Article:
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The Smoky Hill and Republican Union
With the noteworthy motto “We Join Ourselves to No Party That Does Not Carry The Flag, and Keep Step to the Music of the Union,” The Smoky Hill and Republican Union clearly expressed its antislavery sentiment. Published from 1861 until 1864 in Junction City, Kansas, the seat of Davis (now Geary) County in the northeast part of the state, the newspaper’s title refers to the two rivers, the Smoky Hill and the Republican, that converge in the city. At the time it was the westernmost newspaper in Kansas. The Smoky Hill and Republican Union maintained a four-page, six-column folio sheet format throughout its tenure. It was published each Saturday except for a one-month suspension from December 26, 1861, until January 30, 1862, when there was a change in ownership.
George W. Kingsbury, editor and proprietor, released the first issue of The Smoky Hill and Republican Union on September 12, 1861. Kingsbury had been intimately involved in the printing of the county’s first newspaper, the Junction Sentinel, in 1858-59. The Smoky Hill and Republican Union frequently covered the events of the Civil War and local elections and promoted the “patriot [i.e., Unionist] platform.” Following Quantrill’s Raid on Lawrence in August 1863, the headlines reported the “unparalleled barbarism” of the Confederates and “heroism of the [local] women.” During Confederate General Sterling Price’s attacks along the Kansas and Missouri border in October 1864, the newspaper’s headlines reported the “repulse” and “total rout of Price.” The Union intended “to use what little power we possess against rebels, whether they are upon soil made glorious by freedom, or rendered cursed by the blighting hand of slavery.”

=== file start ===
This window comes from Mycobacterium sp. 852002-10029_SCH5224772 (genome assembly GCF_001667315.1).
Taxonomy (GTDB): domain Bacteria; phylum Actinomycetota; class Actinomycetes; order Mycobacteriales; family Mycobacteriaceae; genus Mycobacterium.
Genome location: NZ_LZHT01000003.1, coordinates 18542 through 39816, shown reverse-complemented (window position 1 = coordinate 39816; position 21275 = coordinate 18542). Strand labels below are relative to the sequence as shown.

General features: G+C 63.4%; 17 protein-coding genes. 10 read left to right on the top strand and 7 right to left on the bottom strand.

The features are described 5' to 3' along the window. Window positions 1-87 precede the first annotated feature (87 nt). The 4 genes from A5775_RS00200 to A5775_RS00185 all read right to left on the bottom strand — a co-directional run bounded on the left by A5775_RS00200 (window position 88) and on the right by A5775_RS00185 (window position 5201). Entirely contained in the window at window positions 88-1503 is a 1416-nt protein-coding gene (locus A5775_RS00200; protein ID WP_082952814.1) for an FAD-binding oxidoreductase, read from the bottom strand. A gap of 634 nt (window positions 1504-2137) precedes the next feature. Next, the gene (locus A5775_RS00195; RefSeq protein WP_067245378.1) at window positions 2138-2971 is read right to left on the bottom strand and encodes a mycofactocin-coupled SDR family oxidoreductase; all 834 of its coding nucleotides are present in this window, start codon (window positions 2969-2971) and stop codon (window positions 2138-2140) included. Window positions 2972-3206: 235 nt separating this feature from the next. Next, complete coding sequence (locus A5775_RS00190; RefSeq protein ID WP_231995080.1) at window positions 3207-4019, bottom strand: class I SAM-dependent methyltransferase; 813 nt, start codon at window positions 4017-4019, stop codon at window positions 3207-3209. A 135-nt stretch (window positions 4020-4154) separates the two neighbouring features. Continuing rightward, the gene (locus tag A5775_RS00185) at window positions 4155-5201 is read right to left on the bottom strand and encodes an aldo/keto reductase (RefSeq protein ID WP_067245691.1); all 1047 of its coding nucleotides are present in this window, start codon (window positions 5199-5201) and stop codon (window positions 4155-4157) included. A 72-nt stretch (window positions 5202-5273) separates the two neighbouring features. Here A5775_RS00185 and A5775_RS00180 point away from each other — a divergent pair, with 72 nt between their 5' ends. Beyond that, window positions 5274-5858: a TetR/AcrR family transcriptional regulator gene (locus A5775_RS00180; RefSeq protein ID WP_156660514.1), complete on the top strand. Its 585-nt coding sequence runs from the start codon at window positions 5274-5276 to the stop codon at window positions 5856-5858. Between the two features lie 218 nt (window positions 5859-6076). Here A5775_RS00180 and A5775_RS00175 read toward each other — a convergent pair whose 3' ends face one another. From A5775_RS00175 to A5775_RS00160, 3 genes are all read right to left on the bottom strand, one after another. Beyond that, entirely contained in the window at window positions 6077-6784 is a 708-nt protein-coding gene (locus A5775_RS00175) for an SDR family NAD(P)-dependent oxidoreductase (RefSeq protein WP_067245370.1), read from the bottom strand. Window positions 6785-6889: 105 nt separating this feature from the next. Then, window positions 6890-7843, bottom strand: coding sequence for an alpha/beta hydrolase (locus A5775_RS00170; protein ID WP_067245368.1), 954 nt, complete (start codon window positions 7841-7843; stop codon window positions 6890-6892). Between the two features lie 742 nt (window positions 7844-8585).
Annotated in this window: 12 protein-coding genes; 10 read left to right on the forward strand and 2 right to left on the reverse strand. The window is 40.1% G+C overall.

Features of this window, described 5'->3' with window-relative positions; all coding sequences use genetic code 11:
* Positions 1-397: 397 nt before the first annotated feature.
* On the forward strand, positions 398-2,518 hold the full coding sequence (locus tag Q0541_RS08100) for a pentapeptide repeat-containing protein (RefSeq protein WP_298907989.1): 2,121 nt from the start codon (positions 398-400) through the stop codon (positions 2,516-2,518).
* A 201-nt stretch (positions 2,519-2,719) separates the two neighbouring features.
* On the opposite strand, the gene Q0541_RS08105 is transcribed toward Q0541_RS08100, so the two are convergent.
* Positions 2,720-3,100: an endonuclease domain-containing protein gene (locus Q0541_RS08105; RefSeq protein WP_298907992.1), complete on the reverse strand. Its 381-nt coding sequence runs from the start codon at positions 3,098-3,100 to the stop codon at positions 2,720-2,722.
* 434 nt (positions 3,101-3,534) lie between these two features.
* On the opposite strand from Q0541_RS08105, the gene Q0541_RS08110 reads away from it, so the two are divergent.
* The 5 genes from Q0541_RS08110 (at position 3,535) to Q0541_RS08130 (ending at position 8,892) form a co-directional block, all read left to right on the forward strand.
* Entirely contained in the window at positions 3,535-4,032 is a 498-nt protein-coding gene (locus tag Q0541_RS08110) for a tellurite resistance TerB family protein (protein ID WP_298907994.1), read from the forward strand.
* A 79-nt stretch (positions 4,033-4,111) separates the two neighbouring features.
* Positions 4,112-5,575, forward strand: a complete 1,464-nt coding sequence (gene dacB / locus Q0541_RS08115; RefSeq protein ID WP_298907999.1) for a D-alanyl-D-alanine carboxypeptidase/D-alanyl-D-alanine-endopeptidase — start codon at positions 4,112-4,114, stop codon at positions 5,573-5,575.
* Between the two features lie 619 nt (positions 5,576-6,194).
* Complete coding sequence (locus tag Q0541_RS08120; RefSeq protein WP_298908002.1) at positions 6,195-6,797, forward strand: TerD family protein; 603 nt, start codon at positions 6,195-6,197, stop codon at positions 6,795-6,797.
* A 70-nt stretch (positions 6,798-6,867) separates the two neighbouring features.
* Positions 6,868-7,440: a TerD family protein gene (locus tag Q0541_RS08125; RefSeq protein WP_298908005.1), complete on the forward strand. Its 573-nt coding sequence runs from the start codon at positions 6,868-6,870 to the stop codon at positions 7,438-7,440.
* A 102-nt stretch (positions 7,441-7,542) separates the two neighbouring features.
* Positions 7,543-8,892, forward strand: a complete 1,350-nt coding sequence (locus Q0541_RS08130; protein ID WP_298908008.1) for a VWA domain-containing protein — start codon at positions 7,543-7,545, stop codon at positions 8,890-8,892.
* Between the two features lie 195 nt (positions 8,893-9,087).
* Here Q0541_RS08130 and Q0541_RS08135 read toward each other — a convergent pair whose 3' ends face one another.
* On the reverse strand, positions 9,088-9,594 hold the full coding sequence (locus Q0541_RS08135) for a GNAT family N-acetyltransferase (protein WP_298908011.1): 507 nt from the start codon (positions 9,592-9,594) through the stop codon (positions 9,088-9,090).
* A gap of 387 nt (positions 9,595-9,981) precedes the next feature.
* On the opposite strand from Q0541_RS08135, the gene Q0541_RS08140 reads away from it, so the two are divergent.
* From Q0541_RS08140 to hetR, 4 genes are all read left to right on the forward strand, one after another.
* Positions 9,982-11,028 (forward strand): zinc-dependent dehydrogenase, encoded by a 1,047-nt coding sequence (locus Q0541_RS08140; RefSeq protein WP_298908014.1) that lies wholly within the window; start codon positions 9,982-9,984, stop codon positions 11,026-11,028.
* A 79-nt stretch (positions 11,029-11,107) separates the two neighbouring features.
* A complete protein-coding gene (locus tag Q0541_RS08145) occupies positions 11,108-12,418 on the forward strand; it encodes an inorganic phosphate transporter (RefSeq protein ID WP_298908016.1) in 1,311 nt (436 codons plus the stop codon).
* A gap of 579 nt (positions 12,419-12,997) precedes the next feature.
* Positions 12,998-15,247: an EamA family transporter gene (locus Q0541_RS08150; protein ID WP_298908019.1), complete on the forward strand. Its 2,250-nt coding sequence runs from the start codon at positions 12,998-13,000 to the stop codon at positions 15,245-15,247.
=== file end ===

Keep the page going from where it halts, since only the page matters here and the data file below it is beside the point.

Kingsbury sold the paper in December 1861 and moved to Yankton, Dakota Territory, where he became a prominent pioneer newspaperman and author. Beginning on January 30, 1862, William S. Blakely and George W. Martin assumed the control of the paper. The Union was sold on November 19, 1864, and renamed the Courier, but the new owners printed only two issues before suspending publication. George W. Martin, acting as editor, once again revived the newspaper on April 15, 1865 under the name of The Junction City Union. The Junction City Union experienced several title changes and reincarnations in weekly and daily form up to the present. Martin held various positions, becoming one of the more respected newspapermen and civil servants of his time.
Provided by: Kansas State Historical Society; Topeka, KS